0
\$\begingroup\$

I have just bought a door bell from the State however, I am staying in Singapore, where the voltage is 240 in oppose to 110. The vendor told me to simply get a 16-24VAC transformer with 40VA. After installation, the system worked only half a day and it stopped working and there seems to be a burning smell from the transformer. Did the vendor give me the right set of information?

Do I need a step down from 240v to 110v then use another transformer to transform it to the required 40VA?

Please advise as I am stuck and need to install the system asap.

My transformer has the following set of data: Input: AC220V 50 Mhz Output: AC24V 2A

\$\endgroup\$
  • \$\begingroup\$ you have a 24Vac doorbell and a 220/24Vac transformer 50Hz 48VA . Was there any center tap? Got a photo? Sounds ok from description. Did you measure Vout? \$\endgroup\$ – Tony Stewart Sunnyskyguy EE75 Oct 14 '16 at 4:49
  • \$\begingroup\$ It sounds like you've got a 16 volt doorbell connected to 24 volts. What are the voltage, current and wattage specs for your "doorbell"? \$\endgroup\$ – FiddyOhm Oct 14 '16 at 9:57
  • \$\begingroup\$ Thanks for the advice. I am passing that info to my electrician. I bought a video doorbell and the only information I got was that I require a 16-24 VAC transformer...which I thought my electrician has installed for me. This is the website ring.com/pro \$\endgroup\$ – Jason Oct 17 '16 at 2:42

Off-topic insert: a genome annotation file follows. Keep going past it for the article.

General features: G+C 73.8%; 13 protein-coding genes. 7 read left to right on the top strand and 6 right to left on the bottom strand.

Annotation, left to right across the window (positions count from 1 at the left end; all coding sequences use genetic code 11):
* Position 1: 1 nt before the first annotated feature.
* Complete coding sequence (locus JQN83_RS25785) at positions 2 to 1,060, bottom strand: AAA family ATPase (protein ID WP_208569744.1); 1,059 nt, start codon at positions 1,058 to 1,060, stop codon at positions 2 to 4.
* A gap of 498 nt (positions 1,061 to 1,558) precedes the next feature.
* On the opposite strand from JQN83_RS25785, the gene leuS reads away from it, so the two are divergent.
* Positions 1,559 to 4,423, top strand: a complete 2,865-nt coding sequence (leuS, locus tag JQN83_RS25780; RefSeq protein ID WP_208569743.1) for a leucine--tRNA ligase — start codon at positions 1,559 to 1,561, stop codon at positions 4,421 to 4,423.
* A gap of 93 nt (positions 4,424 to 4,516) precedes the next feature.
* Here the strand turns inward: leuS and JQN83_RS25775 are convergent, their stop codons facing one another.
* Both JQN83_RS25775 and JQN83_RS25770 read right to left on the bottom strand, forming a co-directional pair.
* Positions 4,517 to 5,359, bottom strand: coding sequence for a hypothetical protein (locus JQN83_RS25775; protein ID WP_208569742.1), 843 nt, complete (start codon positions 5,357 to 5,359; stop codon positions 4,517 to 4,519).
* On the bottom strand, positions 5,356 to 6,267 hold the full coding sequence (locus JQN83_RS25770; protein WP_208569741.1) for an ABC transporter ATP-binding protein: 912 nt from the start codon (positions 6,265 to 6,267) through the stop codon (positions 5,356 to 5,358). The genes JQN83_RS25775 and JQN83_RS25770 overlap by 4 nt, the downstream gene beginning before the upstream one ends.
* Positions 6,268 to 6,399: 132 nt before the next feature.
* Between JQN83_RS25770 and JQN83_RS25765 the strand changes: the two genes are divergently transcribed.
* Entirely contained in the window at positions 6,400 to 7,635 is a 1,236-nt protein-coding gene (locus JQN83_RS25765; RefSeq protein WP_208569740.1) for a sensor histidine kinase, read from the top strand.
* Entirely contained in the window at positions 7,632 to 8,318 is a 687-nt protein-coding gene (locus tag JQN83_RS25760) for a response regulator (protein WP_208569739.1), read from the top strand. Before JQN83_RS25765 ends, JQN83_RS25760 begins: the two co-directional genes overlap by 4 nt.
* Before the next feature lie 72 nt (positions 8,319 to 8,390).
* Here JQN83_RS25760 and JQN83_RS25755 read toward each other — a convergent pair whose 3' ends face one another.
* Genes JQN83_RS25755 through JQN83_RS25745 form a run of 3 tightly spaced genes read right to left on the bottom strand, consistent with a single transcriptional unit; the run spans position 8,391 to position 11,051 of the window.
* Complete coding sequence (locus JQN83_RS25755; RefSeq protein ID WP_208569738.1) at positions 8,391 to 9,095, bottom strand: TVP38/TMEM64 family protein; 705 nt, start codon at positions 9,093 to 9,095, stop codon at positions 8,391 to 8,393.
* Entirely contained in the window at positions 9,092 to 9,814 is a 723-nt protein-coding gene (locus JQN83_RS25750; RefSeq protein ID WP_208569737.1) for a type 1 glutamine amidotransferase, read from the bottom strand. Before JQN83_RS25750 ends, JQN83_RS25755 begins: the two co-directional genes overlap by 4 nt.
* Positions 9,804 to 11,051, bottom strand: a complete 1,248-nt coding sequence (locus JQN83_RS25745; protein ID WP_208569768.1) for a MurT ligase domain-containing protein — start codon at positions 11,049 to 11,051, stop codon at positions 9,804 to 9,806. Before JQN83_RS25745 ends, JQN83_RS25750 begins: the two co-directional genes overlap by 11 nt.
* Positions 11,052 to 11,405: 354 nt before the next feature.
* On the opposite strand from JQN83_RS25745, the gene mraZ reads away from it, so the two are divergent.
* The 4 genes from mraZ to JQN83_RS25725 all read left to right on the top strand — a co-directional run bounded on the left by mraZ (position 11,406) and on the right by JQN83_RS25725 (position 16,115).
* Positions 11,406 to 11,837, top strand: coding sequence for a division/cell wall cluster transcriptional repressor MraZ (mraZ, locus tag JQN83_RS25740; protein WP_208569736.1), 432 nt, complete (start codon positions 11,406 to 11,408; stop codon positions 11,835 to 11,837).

1
\$\begingroup\$

A 220 VAC transformer can work without any problem on 240 VAC. The difference in voltage is not enough to cause problems. A 110 V AC transformer will burn because the difference in voltage is to high.

I suppose that your transformer from the USA indicates 110 VAC/24VAC 2A or something like that.In that case you need a transformer as mentioned 240 VAC/24VAC 2A.

It might be that your transformer from the USA has to primary windings in parallel. In that case you could ask a technician to put both windings in series and you could use the transformer from the USA without any problem.

It is also possible to use a stepdown transformer as you indicated in your question. 240 VAC/110 VAC but with more than 50 VA because you have to compensate for the transformer losses.

|improve this answer|||||
\$\endgroup\$

Your Answer

By clicking “Post Your Answer”, you agree to our terms of service, privacy policy and cookie policy

Not the answer you're looking for? Browse other questions tagged or ask your own question.